With reference to the drawings, there is illustrated a sewing machine having a frame including a bed 1, a standard 2 rising from one end of the bed 1, and a bracket arm 3 carried by the standard 2 and terminating in a head 4 overhanging the bed 1. The bed 1 comprises a bed plate 5, the upper surface of which constitutes the work supporting surface of the machine, and a continuous wall depending from and adjacent to the periphery of the bed plate 5 and including a front wall 6, a rear Wall 7, a standard end wall 8 and a head end wall 9. A drip plate 10 closes the bottom of the bed 1.

Arranged longitudinally of the bracket arm 3 is a main shaft 11 which at the head end is journalled in a bearing bushing 12 mounted in a transverse wall 13 between the bracket arm '3 and head 4, and at the standard end is journaled in a bearing bushing 14 mounted in a transverse wall 15 in the top of the standard 2. On the standard end of the main shaft 11 outwardly of the bushing 14 there is mounted a combined hand wheel and belt pulley 16 that is releasably clamped to the shaft by the usual clamp stop motion screw 17 and washer 18. The belt pulley 16 has a belt groove 19 that receives a driving belt 20 that is also entrained about a pulley 21 on the drive shaft 22 of a motor 23 mounted within the standard 2. The motor 23, which is of the skeleton type, has a pair of brackets 24 and 25 secured by rivets 26 to the stator core 27, which brackets support the drive shaft 22.

The means for supporting the motor 23 Within the standard 2 forms the subject matter of the copending application of Bialy, Serial No. 4,353, filed January 25, 1960. This means comprises a vertically arranged stud 28, FIGS. 2 and 3, secured by a set screw 29 in a bore 30 in the transverse wall 15. The bracket 25 of the motor is extended at its upper end to provide an arm 31 having an aperture that slidably receives the stud 28. At its lower end, the bracket 25 is extended to provide an arm 32 having a vertically elongated aperture 33 that receives the shank of a headed bushing 34. A spacer sleeve 35 is disposed between the arm 32 and a boss 36 integral with the bed 1. A screw 37 extends through the bushing 34 and is threaded into the boss 36. The stud 28, bushing 34 and sleeve 35 are all formed of a non-conductive material such as molded nylon to insulate the motor 23 from the frame of the machine. The above mounting of the motor provides for vertical adjustment of the motor to eifect tightening of the belt 20.

In the head 4, there is mounted a needle bar 38 which at its lower end carries a needle 39 secured thereto by a needle clamp 40 which is of the type forming the subject matter of the United States patent of Koenig, No. 2,919,- 667, dated January 5, 1960. The needle bar 38 is mounted in the head 4 for endwise reciprocation and for lateral vibration. Upon endwise reciprocation of the needle bar 38, the needle 39 is thrust through the work on the upper or Work supporting surface of the bed plate 5 and, beneath the bed plate 5, it cooperates with a loop taker, indicated generally at 41, in the formation of lock stitches. The needle thus defines, the point of stitch formation on the work supporting surface of the machine. Upon lateral vibration of the needle bar 38, the needle is moved laterally of the line of feed of the work so that it will penetrate the work at different points upon successive stitches, thus defining a zigzag or ornamental stitch pattern.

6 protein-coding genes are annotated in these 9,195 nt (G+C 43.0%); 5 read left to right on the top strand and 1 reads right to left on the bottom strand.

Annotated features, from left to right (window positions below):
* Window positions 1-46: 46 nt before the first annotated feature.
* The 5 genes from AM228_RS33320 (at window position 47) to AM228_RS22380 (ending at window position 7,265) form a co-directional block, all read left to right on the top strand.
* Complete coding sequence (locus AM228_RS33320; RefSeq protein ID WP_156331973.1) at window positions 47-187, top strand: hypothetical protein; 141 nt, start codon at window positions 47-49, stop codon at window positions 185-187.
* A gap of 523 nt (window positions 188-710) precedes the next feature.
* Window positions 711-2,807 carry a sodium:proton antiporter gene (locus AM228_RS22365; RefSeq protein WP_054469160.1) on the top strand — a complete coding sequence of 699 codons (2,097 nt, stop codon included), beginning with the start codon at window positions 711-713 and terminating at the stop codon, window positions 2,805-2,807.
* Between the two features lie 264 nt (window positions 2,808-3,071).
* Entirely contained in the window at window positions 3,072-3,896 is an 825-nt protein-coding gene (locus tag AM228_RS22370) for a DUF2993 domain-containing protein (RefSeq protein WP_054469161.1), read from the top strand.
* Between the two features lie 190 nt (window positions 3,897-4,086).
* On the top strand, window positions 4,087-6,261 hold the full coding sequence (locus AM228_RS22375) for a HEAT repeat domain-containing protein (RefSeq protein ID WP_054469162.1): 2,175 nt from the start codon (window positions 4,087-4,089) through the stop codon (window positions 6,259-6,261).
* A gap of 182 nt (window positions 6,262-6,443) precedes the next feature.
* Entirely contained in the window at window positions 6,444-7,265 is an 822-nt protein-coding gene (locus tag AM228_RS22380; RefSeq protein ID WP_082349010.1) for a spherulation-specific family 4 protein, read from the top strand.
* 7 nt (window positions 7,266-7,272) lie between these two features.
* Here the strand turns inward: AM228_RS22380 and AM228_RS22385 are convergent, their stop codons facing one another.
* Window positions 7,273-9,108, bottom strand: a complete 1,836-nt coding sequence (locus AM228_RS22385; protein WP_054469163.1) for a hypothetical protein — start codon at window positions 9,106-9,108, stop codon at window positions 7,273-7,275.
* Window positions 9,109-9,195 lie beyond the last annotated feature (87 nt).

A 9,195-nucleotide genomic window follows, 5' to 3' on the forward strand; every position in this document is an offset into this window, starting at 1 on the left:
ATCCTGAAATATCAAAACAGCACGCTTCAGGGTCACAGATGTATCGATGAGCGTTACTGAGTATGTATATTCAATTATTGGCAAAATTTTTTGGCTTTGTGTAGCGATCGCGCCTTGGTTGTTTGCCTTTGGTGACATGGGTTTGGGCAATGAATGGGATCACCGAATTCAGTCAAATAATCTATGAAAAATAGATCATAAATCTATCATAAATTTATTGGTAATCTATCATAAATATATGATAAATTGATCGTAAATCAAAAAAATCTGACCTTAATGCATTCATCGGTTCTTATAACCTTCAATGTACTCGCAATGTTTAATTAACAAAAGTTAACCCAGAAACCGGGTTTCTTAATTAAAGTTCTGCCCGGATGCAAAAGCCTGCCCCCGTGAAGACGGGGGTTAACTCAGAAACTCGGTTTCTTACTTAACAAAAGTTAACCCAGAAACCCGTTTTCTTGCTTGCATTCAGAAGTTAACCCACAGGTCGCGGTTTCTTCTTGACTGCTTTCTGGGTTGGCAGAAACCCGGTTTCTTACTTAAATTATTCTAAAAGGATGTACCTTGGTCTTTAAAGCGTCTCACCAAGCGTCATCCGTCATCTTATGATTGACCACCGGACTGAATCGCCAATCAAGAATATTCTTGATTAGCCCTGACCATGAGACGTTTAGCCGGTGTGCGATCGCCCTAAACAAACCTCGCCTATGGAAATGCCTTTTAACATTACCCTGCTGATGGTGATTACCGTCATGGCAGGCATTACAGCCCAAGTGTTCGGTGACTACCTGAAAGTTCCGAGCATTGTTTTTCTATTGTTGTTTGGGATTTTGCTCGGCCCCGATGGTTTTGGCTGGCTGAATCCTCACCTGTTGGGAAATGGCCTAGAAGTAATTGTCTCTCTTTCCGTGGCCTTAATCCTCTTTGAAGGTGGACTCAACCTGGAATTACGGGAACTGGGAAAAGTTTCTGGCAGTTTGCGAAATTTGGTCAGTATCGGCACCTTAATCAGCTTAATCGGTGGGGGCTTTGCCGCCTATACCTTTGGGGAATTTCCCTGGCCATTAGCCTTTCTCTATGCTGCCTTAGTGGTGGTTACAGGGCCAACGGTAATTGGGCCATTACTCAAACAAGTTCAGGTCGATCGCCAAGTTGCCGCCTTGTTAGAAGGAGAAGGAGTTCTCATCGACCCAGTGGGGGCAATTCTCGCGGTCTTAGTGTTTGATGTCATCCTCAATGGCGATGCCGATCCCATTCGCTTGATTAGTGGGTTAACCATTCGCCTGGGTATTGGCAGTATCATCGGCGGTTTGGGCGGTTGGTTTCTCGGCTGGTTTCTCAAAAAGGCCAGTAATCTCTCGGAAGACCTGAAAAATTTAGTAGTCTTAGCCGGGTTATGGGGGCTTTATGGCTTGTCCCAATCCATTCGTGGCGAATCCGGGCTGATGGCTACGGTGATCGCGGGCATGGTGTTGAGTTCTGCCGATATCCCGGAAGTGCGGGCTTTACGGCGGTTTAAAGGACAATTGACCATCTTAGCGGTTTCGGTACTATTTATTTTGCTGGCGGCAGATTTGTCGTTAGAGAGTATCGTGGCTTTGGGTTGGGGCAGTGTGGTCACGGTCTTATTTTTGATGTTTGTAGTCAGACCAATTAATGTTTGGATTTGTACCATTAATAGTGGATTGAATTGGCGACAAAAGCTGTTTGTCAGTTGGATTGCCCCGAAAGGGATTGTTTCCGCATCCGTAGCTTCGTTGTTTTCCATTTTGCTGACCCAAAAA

For supporting the needle bar 38', there is provided a swinging needle bar gate 42 having bearing lugs 43 journaled upon a vertically arranged pivot rod 44 secured in spaced upper and lower bosses 45 and 46 in the head 4. The gate 42 also has a pair of vertically spaced bearing lugs 47 and 48 in which the needle bar 38 is slidably mounted. The rod 44 is disposed in the lower front portion of the head 4 and in axial alignment with the loop taker mechanism as hereinafter explained. To efiect adjustment of this alignment, the rod 44 is made with a head 49 mounted in the lower boss 46, a reduced diameter intermediate portion 50 that is eccentric relatively to the head 49, and a further reduced diameter portion 51 that is co-axial relatively to the head 49 and which is mounted in the. upper boss 45. The lugs 43 of the gate 42 are. mounted on the eccentric portion 50 so that the gate 42 pivots about the axis of the eccentric portion 50. When the fastening screws of the :rod 44 are loosened, the rod 44 can be turned to effect an adjustment of the pivot axis of the gate 42, and the fastening Screws can then be tightened to lock the rod 44 in the adjusted position.. This feature of the disclosed machine forms the subject matter of the United States patent application of Goosman, Serial No. 4,493, filed January 25 1960.